How Communities Benefited from Trophy Hunting


Nordick Mokobi

In reply to Nigel Goodman. Sometimes it helps to do your research before making general statements, trophy hunting and just hunting by citizens was temporarily banned in 2014.

A government directive authored by the then permanent secretary Mr Neil Fitt, stated that the reasons was so that the wildlife numbers can recuperate. It was never a permanent ban, now if you do your research well, you will realise that before trophy hunting was banned, there were Community Based Organisations like the

  • Sankuyo Tshwaragano Management Trust,
  • Khwai Development Trust,
  • Mababe Zokotsama Community Trust,
  • Okavango Kopano Mokoro Trust,
  • Okavango Community Trust

just to name a few, benefited from trophy hunting. The Government only sought accountability of money usage to curb abuse of money by those who had direct access of money within those communities.

This money helped the people of Sankuyo, Khwai, Mababe, Ditshiping, Xaxaba, Xuoxao, Daunara, Boro, Xharaxao, Seronga, Gunotsoga, Eretsha, Beetsha and Gudigwa just to mention a few.

Trophy hunting was not their only source of income of course, but it generated as much as P7,382,097 against the most publicised photographic safari which only brought only P2, 374,077 in 2008. All these monies went to the communities themselves and jobs were created through these trophy huntings.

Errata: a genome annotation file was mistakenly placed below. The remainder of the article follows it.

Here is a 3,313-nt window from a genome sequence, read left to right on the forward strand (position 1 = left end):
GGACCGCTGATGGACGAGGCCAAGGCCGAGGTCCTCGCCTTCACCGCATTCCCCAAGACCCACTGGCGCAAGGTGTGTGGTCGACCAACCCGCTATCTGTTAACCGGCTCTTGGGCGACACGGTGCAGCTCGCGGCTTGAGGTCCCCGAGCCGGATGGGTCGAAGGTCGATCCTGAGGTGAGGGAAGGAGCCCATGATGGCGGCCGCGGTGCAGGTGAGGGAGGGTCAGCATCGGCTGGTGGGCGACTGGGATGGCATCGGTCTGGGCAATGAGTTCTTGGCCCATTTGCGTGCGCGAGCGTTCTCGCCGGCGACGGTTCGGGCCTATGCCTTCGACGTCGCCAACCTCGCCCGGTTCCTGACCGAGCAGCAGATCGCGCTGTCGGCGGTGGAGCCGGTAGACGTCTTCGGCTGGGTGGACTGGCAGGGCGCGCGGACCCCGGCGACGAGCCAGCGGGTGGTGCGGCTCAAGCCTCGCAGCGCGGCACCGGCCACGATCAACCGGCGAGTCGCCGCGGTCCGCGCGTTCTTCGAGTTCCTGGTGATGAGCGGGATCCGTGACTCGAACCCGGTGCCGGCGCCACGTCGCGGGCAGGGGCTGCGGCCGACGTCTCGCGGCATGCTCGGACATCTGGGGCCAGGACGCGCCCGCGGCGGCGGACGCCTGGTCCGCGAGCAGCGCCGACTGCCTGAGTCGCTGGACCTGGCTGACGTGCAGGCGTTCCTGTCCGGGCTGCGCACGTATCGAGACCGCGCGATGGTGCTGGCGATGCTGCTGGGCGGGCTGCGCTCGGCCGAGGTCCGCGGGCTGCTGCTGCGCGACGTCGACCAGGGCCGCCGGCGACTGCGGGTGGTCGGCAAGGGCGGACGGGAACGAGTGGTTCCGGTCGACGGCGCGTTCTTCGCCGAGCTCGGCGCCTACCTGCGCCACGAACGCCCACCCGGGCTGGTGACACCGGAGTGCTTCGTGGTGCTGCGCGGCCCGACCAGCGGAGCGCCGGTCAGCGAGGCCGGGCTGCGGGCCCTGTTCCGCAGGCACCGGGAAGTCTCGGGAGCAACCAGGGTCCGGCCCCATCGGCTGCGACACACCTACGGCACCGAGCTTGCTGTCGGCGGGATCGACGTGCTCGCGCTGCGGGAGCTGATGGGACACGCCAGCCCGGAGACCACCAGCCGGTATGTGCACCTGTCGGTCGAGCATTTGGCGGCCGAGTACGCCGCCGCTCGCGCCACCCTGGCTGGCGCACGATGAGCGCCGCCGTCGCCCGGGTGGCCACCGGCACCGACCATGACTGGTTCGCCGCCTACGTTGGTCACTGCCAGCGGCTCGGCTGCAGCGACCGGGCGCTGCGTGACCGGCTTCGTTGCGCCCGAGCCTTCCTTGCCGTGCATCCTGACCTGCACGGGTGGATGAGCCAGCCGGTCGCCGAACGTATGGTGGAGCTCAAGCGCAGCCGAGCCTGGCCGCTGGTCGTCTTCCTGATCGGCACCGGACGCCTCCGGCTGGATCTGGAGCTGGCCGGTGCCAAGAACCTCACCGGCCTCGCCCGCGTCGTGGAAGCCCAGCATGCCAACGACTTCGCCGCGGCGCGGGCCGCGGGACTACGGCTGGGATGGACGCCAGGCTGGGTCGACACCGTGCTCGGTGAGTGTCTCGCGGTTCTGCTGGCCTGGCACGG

The hunting ban accounted for 200 job losses and P7 million in revenue that would have otherwise gone directly to community coffers.

This money was used to improve the livelihoods of people by providing funeral insurance for all community members, pension for the elderly, bursaries for the youth, cash to the families and food packages. Therefore with the ban, all these vanished. Unless you have a solution that can be discussed, I will be waiting.

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